UACES Facebook Handkerchief Tree (Dove Tree)

Handkerchief Tree (Dove Tree)

Plant of the Week

Dove Tree, Handkerchief Tree
Latin: Davidia involucrata

Picture closeup of Dove Tree leaves.

Some people are afflicted with a keen interest in natural history and those with a botanical leaning, are attracted to all manner of new and unusual plants. Some of us are doubly afflicted -- not only having interest in plants but we also have the collecting disability. When a new plant comes along, it must be secured. Such was the case with the dove tree when the English nurseryman, Sir Harry Veitch (1840-1924) learned of its existence in Western China.

The dove tree is a deciduous member of the nyssa family and attains a height of 35 feet, with a more or less pyramidal form. Leaves are heart-shaped and coarse textured. The flowers consist of a button-like mass of stamens which are surrounded by a pair of white bracts. The lower bracts can be three inches wide and six inches long with the upper about half that size. When the trees bloom in late spring it is robed in fluttering white flowers and it becomes apparent why it has such unusual common names.

The tree was brought to the attention of the Western world by Abbe Armand David (1826 1900), a French missionary in China. In 1862 David was assigned to teach science and natural history classes to children enrolled in the order’s Beijing mission.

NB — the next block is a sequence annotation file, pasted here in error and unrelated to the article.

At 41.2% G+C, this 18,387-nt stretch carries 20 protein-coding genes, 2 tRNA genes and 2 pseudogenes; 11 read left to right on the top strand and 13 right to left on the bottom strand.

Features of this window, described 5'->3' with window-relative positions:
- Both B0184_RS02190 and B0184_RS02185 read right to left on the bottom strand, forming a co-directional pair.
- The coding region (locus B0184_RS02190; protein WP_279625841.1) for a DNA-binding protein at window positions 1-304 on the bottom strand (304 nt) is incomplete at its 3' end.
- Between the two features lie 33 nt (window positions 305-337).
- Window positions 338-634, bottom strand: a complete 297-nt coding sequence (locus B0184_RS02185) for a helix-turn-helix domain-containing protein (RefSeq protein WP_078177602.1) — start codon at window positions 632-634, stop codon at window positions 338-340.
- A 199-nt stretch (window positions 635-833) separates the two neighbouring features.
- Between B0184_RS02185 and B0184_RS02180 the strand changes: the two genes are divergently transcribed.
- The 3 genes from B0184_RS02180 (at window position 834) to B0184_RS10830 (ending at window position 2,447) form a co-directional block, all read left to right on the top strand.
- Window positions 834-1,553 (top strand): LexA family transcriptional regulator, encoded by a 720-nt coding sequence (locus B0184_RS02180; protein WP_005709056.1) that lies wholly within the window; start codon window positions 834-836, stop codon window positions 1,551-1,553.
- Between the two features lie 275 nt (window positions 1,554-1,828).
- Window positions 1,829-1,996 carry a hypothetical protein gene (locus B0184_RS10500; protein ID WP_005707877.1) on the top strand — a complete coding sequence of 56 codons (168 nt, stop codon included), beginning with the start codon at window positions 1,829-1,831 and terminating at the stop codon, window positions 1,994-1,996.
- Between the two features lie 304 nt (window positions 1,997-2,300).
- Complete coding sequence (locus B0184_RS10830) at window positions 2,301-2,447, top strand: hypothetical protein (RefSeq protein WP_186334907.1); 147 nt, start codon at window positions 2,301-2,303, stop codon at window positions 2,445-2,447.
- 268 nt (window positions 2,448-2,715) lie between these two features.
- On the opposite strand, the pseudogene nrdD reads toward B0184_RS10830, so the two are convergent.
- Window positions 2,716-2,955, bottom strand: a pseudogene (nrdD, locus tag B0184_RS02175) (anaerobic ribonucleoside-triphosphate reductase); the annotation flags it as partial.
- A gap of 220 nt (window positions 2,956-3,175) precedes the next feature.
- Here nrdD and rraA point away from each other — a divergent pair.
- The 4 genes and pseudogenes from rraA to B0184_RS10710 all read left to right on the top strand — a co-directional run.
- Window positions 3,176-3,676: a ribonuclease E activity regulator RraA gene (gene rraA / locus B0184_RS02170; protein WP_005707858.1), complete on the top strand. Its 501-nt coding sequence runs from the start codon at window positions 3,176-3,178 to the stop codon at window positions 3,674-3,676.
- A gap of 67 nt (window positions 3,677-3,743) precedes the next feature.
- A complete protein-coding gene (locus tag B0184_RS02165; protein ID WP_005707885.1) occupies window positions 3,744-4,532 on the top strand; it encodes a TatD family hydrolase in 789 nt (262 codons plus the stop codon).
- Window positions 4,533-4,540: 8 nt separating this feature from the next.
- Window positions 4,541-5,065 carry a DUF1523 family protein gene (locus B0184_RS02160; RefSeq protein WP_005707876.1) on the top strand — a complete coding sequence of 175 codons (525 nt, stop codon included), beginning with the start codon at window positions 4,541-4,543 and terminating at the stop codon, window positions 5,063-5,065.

To aid in accomplishing this task he started collecting plant and animal specimens. He sent one set to the Natural History Museum in Paris.

His contributions were so valuable that the museum persuaded the church officials to free David of his teaching duties so he could travel throughout the newly opened parts of China and collect natural history specimens.

On his second trip to southwestern China between 1868 and 1870, he collected two specimens that made a major impact on the West. Although his discovery of the dove tree didn’t make as much news as did his introduction of the first living specimen of panda ever seen in the outside world, the dove tree did excite nurserymen and prompted them to secure the plant.

Although it was David who first described the tree, its introduction to the nursery trade was due to Veitch and the plant collector he hired to seek it out, the famous E. H. "China" Wilson (1876-1930).

The location of a dove tree was given to Wilson, and after considerable effort he found the tree only to find a stump and a new house built from its logs. Fortunately for gardeners he discovered other trees in bloom about two weeks later and shipped seed back to England in 1901.

The dove tree is a rare tree in the nursery trade and landscapes of North America. It grows in Zones 6 to 8 and will grow throughout Arkansas, yet I know of no flowering size trees in the state. It should be given a little afternoon shade and a rich, high organic matter soil that is well drained but kept more on the moist side than the dry side. It is slow to flower, usually taking at least 15 years from seed. It sometimes shows alternate year flowering, but when it does bloom its beauty and rarity is worth the trouble it takes to grow.

By: Gerald Klingaman, retired
Extension Horticulturist - Ornamentals
Extension News - June 4, 1999


The University of Arkansas Division of Agriculture does not maintain lists of retail outlets where these plants can be purchased. Please check your local nursery or other retail outlets to ask about the availability of these plants for your growing area.